That they said (in boast), “We killed Christ Jesus the son of Mary, the Messenger of Allah”—but they killed him not, nor crucified him, but so it was made to appear to them, and those who differ therein are full of doubts, with no (certain) knowledge, but only conjecture to follow, for of a surety they killed him not—nay, Allah raised him up unto Himself; and Allah is Exalted in Power, Wise.”
– Qur’an, 4:157-158, Yusuf Ali
The irony is that Muslims who read these words seem to have absolutely no clue what happened to Jesus. Some confidently proclaim that God disguised Judas and made him look like Jesus, then allowed Judas to be crucified. Other Muslims claim that Jesus was replaced by someone other than Judas. In my personal study, I have spent hours trying to solve this mystery. This issue is the focal point between Muslim-Christian divide. Quran has explained about Jesus’s death if we closely analyse the Arabic text. The answer to this mystery lies in not chapter 4 of Quran, but in Surat Al Imran 3:55:
Behold! Allah said: O Jesus! I will take thee and raise thee to Myself and clear thee (of the falsehoods) of those who blaspheme; I will make those who follow thee superior to those who reject faith, to the Day of Resurrection: Then shall ye all return unto me, and I will judge between you of the matters wherein ye dispute.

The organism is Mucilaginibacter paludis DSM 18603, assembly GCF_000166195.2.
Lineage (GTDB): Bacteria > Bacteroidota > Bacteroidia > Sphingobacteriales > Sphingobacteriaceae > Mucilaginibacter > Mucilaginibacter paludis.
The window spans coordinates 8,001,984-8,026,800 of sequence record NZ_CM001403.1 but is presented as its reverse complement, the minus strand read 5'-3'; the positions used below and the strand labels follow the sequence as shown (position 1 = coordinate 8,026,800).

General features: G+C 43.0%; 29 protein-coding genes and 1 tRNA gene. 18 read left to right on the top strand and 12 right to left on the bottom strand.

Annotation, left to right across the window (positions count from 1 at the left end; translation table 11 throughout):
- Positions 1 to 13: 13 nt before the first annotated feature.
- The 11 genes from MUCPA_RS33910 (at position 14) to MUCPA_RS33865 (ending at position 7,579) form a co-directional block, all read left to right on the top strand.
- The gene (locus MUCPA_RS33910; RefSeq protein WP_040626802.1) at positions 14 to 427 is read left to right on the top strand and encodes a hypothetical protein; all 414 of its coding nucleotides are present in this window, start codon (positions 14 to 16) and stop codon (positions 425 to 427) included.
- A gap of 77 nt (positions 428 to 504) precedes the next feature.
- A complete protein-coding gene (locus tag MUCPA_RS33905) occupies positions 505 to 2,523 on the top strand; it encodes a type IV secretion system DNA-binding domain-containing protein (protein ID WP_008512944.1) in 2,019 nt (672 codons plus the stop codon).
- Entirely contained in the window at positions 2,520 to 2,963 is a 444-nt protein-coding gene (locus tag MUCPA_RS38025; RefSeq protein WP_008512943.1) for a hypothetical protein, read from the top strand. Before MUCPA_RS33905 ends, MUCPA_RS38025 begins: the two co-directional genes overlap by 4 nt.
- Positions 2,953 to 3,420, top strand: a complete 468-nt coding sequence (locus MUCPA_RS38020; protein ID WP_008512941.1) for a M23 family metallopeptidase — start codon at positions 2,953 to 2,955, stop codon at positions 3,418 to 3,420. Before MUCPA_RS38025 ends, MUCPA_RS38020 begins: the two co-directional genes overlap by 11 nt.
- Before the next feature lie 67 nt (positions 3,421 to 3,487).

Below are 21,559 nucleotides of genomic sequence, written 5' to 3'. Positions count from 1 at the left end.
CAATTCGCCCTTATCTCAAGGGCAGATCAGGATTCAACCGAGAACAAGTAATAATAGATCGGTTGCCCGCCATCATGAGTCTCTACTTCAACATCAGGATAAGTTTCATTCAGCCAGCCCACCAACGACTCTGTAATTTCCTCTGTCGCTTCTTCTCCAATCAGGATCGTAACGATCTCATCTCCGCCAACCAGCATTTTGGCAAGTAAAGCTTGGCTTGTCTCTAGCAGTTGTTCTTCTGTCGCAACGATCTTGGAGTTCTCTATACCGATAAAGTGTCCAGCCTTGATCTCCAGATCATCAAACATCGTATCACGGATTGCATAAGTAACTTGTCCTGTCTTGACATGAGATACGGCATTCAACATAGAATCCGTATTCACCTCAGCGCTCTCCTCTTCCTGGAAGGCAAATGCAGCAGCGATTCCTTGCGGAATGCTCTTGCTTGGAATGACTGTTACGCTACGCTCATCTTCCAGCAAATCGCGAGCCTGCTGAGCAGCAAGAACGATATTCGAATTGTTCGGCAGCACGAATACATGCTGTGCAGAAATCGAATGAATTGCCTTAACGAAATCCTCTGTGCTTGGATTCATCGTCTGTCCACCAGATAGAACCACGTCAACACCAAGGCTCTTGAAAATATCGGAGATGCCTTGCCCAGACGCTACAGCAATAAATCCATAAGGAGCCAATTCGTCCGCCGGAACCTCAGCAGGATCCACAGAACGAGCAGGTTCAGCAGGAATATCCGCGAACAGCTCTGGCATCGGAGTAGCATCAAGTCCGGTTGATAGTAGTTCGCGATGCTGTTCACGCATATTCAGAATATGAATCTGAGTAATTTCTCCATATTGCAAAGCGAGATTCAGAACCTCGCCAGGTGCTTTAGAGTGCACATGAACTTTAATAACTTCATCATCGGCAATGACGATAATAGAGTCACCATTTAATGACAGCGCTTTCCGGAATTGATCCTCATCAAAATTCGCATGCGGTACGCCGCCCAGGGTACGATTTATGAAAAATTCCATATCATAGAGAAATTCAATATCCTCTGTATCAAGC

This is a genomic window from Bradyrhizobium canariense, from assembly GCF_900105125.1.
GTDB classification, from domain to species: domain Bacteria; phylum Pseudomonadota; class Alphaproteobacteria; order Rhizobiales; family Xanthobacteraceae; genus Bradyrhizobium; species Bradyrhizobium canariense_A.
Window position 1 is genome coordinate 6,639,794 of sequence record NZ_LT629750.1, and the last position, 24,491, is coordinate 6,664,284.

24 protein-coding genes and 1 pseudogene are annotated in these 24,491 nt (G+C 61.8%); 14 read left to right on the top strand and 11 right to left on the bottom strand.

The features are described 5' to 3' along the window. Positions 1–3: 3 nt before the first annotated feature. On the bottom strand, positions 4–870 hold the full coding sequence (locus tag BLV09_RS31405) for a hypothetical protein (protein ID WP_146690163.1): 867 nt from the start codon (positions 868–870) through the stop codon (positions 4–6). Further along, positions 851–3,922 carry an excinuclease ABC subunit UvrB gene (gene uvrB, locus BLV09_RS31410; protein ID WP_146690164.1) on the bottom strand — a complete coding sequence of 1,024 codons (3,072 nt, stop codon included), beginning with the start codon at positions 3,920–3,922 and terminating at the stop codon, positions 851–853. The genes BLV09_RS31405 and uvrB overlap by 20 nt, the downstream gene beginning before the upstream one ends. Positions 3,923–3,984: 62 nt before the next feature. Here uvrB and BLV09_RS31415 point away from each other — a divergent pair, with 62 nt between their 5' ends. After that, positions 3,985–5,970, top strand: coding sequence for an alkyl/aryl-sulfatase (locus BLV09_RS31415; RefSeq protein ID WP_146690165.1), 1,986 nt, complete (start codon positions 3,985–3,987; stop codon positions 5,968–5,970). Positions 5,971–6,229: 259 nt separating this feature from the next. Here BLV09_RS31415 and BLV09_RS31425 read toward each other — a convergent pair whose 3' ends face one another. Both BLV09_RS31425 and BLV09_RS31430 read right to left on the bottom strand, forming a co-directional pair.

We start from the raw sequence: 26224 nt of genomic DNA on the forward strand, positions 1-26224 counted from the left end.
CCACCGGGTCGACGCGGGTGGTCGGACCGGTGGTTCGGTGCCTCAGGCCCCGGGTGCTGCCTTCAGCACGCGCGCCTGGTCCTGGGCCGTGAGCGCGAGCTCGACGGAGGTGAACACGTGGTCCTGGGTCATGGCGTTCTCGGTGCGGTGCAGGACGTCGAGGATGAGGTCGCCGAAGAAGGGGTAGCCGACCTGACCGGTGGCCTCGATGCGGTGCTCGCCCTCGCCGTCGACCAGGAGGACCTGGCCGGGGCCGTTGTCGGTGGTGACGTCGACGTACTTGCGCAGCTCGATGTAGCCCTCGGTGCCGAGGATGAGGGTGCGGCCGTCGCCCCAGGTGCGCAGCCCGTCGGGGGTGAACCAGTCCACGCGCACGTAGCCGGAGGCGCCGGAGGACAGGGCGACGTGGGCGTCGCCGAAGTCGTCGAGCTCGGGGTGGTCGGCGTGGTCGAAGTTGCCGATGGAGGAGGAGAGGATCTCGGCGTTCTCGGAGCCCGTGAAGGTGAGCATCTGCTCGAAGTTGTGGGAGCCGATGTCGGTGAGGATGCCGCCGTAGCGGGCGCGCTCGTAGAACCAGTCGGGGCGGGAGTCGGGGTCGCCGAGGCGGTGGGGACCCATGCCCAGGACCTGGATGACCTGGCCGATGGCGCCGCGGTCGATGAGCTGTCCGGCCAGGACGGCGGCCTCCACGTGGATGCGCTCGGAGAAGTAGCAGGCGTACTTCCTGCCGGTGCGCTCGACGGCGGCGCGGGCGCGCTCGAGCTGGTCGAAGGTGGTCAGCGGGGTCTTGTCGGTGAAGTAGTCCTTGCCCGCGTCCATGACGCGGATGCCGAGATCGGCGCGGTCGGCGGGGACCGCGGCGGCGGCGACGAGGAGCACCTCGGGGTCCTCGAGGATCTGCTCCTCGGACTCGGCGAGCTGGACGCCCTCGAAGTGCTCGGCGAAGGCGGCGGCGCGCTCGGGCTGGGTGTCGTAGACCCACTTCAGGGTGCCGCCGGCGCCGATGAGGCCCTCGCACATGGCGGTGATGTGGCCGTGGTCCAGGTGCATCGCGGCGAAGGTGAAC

– Surat Al Imran 3:55
The key Arabic word here is Mutawafik , which has many Arabic meanings:
- It means receive you after death, that’s why in Arabic when you say someone is dead you say he is Mutawafi , from the verb Tawafa
- It also means receive completely, that’s why in Arabic when someone receives a payback for a debt it is said ‘Tawfa AlDayn’, Tawafa means receives completely, and AlDayn means the debt.
- Also the verb Tawafa was used at the time of Muhammad, as to sleep, so when you say he is mutawafy kaleelan , mutawafy means sleeping, and kaleelan means for a short period.
But this verb is not used at all in modern Arabic with reference to the third meaning, only in classic Arabic it is used. However, when checking Quran’s meaning, we have to return to classic Arabic. If we read the verse 55 again, you will actually see that Quran accepts that Jesus died for a short period of time and then he was raised again. Let us pray together and then I have shared a worship song by Jeremy Riddle at the end. Whenever, I listen to this song, I am taken to another realm. I hope, you are experience the same glory.
How can we ever thank You enough. You endured more pain, more shame, more sorrow, more grief than we can possibly fathom. Help us remember why You gave Your life.
Thank you Lord, that you make all things new. Thank you for the victory and power in Your Name. Thank you that You hold the keys over death, You rose from the grave, paving the way for us to have new life with you.
Thanks be to you Lord, for your indescribable gift.
To you be all glory and honour.